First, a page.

Here's your 10-point cheatsheet on Coronavirus lockdown:
Amid a scramble for supplies, Delhi Chief Minister Arvind Kejriwal urged residents not to panic and said e-passes would be issued to vegetable-sellers and grocers among others to ensure essential supplies during the lockdown.
Safal, the fruits and vegetable brand of Mother Dairy, announced that all its outlets would be open. "Our stores' official timings are from 6 am - 2 pm and then 4 pm - 10 pm, in full capacity," said Safal Stores on their Twitter handle.
Moments after the PM's announcement, people in many states were seen rushing to the stores to stock up. People in Delhi, Mumbai and Bengaluru were seen in images crowding around grocery stores. Many complained of soaring prices.
Shops shut down, fearing action by the police amid confusion over what can stay open. As states shut their borders, long queues of trucks carrying milk, fruits and vegetables crawled on the highway.
The home ministry put out rules asking states and Union Territories to keep a strict watch on rumours such as those claiming a shortage of food and other essential services and commodities.
The government also released guidelines that said fair price shops and those dealing with food, groceries, fruits, vegetables, dairy, meat, fish, animal fodder would remain open.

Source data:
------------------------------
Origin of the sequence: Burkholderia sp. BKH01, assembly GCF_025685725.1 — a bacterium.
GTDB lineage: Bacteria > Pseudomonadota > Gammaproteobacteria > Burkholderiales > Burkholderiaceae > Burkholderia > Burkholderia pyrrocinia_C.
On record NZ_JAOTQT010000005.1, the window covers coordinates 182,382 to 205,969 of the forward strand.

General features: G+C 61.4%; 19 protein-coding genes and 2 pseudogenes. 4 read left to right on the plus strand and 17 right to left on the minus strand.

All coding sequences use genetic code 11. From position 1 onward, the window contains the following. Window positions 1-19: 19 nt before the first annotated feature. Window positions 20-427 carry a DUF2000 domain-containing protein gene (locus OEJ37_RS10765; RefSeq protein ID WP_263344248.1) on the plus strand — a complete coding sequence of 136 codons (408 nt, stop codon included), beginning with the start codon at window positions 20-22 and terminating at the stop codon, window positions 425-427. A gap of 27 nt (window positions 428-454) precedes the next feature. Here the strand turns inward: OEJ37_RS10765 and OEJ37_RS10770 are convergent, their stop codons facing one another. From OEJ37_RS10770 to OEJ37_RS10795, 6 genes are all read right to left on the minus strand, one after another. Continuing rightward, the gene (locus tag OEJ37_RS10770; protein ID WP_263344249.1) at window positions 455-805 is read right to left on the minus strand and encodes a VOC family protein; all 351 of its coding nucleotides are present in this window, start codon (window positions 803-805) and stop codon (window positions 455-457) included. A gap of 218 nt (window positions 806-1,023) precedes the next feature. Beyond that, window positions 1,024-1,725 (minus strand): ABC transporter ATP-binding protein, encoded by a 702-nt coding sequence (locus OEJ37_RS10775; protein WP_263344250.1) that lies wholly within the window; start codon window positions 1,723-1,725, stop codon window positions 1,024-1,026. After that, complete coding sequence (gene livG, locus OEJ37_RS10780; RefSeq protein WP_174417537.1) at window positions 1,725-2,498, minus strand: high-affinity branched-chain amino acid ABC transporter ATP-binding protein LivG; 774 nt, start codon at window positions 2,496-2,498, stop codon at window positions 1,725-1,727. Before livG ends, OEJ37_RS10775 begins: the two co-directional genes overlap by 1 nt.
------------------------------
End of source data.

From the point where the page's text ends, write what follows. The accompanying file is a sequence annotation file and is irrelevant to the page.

Walmart Inc's Flipkart said it was resuming services that it had stopped and Amazon India's pantry service, which delivers groceries, said it was in talks with the government. Online retailers delivering essentials have alleged attacks from the police trying to enforce the lockdown.
In Uttar Pradesh, Chief Minister Yogi Adityanath said for essential commodities or medicines, people could call a helpline and also assured doorstep delivery. But many people complained that their calls were handled rudely.
Visuals from states like Gujarat and Tamil Nadu showed shops finding their own way of ensuring social distancing - by marking well-spaced circles for customers to stand in while they waited in queues.
While the lockdown is aimed at breaking the chain of transmission, shutting down a $2.9-trillion economy would cause widespread damage and especially hurt the poorest people, say experts. "The need of the hour is an economic package," said Madhura Swaminathan, head of the economic analysis unit of the Indian Statistical Institute in Bengaluru. "Asking people to stay at home is necessary, but that won't be enough for the majority of the population who cannot afford to sit at home without work and pay."